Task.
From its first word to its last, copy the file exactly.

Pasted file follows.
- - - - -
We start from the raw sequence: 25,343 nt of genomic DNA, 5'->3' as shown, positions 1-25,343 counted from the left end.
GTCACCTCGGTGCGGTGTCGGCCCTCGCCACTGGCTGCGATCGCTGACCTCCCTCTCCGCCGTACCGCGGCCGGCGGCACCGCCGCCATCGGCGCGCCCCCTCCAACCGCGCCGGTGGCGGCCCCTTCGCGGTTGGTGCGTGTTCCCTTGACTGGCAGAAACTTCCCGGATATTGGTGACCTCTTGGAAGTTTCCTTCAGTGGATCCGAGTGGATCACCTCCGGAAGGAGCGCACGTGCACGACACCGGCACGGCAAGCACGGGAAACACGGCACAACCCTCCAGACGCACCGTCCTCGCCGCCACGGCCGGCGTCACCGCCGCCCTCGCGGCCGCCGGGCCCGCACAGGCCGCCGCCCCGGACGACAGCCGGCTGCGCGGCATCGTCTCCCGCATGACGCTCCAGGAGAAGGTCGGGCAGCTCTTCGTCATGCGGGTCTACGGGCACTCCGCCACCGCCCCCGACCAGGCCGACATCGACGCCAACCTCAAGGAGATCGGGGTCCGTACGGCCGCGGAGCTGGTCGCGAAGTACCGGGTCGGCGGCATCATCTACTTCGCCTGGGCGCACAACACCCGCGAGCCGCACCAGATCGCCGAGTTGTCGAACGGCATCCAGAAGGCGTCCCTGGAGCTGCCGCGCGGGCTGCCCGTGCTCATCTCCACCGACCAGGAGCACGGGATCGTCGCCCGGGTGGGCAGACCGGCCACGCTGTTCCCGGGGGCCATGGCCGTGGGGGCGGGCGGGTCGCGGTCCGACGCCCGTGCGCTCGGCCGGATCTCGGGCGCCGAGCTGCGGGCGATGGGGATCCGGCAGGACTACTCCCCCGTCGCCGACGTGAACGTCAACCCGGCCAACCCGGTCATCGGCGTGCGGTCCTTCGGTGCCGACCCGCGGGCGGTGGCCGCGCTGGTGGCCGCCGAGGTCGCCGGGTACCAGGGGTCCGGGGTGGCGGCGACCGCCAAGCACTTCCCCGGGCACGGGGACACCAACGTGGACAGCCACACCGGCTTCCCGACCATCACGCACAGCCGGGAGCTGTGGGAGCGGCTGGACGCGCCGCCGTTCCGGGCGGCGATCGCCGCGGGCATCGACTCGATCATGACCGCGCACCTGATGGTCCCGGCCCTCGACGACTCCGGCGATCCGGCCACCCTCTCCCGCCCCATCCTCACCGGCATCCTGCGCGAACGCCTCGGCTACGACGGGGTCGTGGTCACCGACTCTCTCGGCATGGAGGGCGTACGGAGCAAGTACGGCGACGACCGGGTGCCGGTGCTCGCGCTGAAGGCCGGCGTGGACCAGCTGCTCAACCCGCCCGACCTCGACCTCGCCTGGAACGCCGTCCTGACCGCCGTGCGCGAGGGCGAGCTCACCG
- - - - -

We start from the raw sequence: 25,343 nt of genomic DNA, 5'->3' as shown, positions 1-25,343 counted from the left end.
GTCACCTCGGTGCGGTGTCGGCCCTCGCCACTGGCTGCGATCGCTGACCTCCCTCTCCGCCGTACCGCGGCCGGCGGCACCGCCGCCATCGGCGCGCCCCCTCCAACCGCGCCGGTGGCGGCCCCTTCGCGGTTGGTGCGTGTTCCCTTGACTGGCAGAAACTTCCCGGATATTGGTGACCTCTTGGAAGTTTCCTTCAGTGGATCCGAGTGGATCACCTCCGGAAGGAGCGCACGTGCACGACACCGGCACGGCAAGCACGGGAAACACGGCACAACCCTCCAGACGCACCGTCCTCGCCGCCACGGCCGGCGTCACCGCCGCCCTCGCGGCCGCCGGGCCCGCACAGGCCGCCGCCCCGGACGACAGCCGGCTGCGCGGCATCGTCTCCCGCATGACGCTCCAGGAGAAGGTCGGGCAGCTCTTCGTCATGCGGGTCTACGGGCACTCCGCCACCGCCCCCGACCAGGCCGACATCGACGCCAACCTCAAGGAGATCGGGGTCCGTACGGCCGCGGAGCTGGTCGCGAAGTACCGGGTCGGCGGCATCATCTACTTCGCCTGGGCGCACAACACCCGCGAGCCGCACCAGATCGCCGAGTTGTCGAACGGCATCCAGAAGGCGTCCCTGGAGCTGCCGCGCGGGCTGCCCGTGCTCATCTCCACCGACCAGGAGCACGGGATCGTCGCCCGGGTGGGCAGACCGGCCACGCTGTTCCCGGGGGCCATGGCCGTGGGGGCGGGCGGGTCGCGGTCCGACGCCCGTGCGCTCGGCCGGATCTCGGGCGCCGAGCTGCGGGCGATGGGGATCCGGCAGGACTACTCCCCCGTCGCCGACGTGAACGTCAACCCGGCCAACCCGGTCATCGGCGTGCGGTCCTTCGGTGCCGACCCGCGGGCGGTGGCCGCGCTGGTGGCCGCCGAGGTCGCCGGGTACCAGGGGTCCGGGGTGGCGGCGACCGCCAAGCACTTCCCCGGGCACGGGGACACCAACGTGGACAGCCACACCGGCTTCCCGACCATCACGCACAGCCGGGAGCTGTGGGAGCGGCTGGACGCGCCGCCGTTCCGGGCGGCGATCGCCGCGGGCATCGACTCGATCATGACCGCGCACCTGATGGTCCCGGCCCTCGACGACTCCGGCGATCCGGCCACCCTCTCCCGCCCCATCCTCACCGGCATCCTGCGCGAACGCCTCGGCTACGACGGGGTCGTGGTCACCGACTCTCTCGGCATGGAGGGCGTACGGAGCAAGTACGGCGACGACCGGGTGCCGGTGCTCGCGCTGAAGGCCGGCGTGGACCAGCTGCTCAACCCGCCCGACCTCGACCTCGCCTGGAACGCCGTCCTGACCGCCGTGCGCGAGGGCGAGCTCACCG